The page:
Feline Lower Urinary Tract Disease – FLUTD

Cat cystitis is a common and sometimes problematic issue that is frequently encountered. Recently I had to perform a very complex operation on a male cat that had had repeated blockages of his bladder due to bladder stones lodging in the tip of his urethra (the urethra is the tube that runs out from the bladder through which urine exits the body). The only longterm solution for this male cat was to create a type of stoma (an opening higher up in his urethra) where he could pee through that was at a much wider point of his urethra that wouldn’t get blocked by small stones. As you can imagine operating on such tiny structures and in such a delicate area is fraught with risks and difficulties.

Fortunately this type of operation is only performed very rarely as most cases of cystitis can be managed without surgery. Cystitis is essentially inflammation of the bladder, in humans it is often caused by an infection but in cats the story is often a lot more complex. In cats, cystitis is often triggered by multiple issues such as anxiety and stress, diet, activity levels, weight and other health problems. You might think that cats don’t have much to get stressed about, but there are actually lots of things that make cats anxious. Living with other pets upsets a lot of cats, they are often much happier as solitary creatures so having multiple cats or introducing a puppy into a cat’s household can cause quite a lot of anxiety. Other illnesses can trigger cystitis, if a cat is unwell it will become stressed, there is a strong link between diabetes and thyroid disease with cystitis. If your cat gets harassed by the local tom cat or bullied by the new neighbours moggy it may get very agitated! Cats do like things just so and any significant change to their normal comfortable lifestyle can increase their stress levels.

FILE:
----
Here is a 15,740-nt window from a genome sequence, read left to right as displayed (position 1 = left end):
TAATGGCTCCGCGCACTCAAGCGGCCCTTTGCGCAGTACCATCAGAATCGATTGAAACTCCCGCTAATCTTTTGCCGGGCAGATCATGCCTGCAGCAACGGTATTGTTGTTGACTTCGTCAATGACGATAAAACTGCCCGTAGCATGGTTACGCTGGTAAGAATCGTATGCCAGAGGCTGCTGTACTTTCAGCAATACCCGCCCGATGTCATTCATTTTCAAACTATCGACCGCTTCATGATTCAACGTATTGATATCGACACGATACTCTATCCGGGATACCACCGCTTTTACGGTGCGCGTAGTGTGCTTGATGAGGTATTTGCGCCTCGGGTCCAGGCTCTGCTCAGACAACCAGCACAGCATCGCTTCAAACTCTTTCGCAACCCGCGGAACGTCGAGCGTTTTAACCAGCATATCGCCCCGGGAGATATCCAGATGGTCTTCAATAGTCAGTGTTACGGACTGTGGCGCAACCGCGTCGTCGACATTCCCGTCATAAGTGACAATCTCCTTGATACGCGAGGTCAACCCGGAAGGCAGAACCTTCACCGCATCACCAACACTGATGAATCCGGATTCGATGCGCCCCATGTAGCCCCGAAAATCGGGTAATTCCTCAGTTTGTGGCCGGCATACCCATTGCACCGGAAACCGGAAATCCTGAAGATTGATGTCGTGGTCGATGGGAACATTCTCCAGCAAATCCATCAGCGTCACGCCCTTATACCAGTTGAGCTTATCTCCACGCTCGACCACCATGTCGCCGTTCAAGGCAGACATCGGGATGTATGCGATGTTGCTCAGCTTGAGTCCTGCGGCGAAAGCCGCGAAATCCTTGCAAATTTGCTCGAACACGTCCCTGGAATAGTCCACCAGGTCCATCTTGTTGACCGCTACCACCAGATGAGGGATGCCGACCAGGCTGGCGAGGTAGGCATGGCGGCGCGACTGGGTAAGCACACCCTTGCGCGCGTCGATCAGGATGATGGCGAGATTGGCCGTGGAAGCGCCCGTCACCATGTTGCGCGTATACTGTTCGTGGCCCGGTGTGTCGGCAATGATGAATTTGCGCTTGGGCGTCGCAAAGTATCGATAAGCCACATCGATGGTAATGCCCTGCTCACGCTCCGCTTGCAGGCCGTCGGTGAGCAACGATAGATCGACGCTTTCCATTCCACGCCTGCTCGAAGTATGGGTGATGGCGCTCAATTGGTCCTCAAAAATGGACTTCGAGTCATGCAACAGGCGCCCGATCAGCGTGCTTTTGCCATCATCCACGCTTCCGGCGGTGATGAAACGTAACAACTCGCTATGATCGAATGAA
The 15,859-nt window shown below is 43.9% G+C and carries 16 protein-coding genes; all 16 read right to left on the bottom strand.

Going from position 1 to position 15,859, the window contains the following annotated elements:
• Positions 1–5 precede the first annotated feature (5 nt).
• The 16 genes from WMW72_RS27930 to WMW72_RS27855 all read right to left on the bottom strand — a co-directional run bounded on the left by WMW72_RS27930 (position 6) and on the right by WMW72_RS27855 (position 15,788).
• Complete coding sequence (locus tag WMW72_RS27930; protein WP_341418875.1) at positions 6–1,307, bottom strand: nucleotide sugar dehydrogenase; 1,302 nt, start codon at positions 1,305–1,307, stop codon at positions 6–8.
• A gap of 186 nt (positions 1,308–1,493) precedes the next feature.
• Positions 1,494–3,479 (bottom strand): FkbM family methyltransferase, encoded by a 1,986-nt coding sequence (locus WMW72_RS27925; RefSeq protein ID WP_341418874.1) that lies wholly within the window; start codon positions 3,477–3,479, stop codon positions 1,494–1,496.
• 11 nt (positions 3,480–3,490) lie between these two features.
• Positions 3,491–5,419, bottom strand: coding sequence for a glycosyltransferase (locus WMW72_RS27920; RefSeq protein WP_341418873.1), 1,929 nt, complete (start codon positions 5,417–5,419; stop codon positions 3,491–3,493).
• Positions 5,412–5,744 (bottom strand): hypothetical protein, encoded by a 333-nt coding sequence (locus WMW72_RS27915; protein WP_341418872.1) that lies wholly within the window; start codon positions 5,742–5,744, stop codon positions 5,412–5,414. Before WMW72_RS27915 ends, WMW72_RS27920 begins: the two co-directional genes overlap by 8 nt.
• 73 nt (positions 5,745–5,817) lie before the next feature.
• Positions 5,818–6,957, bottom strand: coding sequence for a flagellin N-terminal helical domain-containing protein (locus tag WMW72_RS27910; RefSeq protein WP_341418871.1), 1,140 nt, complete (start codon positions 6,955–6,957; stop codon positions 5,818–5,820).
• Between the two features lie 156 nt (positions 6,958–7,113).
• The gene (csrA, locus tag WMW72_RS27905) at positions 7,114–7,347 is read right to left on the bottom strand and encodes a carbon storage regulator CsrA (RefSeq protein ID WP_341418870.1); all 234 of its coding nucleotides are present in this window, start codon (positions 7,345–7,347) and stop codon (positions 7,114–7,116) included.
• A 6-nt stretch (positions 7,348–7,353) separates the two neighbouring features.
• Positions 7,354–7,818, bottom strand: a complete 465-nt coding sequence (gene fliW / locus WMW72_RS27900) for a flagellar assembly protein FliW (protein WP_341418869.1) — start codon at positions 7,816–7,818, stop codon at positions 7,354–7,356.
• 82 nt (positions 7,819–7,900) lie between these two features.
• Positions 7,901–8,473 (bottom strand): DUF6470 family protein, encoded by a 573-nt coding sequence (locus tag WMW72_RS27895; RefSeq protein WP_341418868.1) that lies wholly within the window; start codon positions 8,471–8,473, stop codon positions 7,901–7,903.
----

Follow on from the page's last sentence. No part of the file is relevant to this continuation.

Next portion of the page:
If you or I had cystitis it is likely we would be advised to drink as much water as possible to dilute the urine and flush out the bladder. That’s not easy advice to give a cat, but if they have cystitis we can encourage them by switching from dry food to wet food which will, by default, mean they are consuming more fluid. I also often encourage owners to get a cat drinking fountain (basically a water bowl that creates a tap-like trickle of water) as cats often like to drink from running water (taps/baths etc).

Medication wise there are nutritional supplements that can help both with stress and bladder health. We may also prescribe anti-inflammatories for pain relief and antibiotics if an infection is definitely present. Sometimes we need to look at the bigger picture to work out why a cat has had a bout of cystitis and how to prevent recurrent episodes. The most common cat that gets cystitis is overweight, sedentary and fed mostly dry food.

If you have had a cat with cystitis it is worth discussing with your vet what can be done to prevent longterm problems.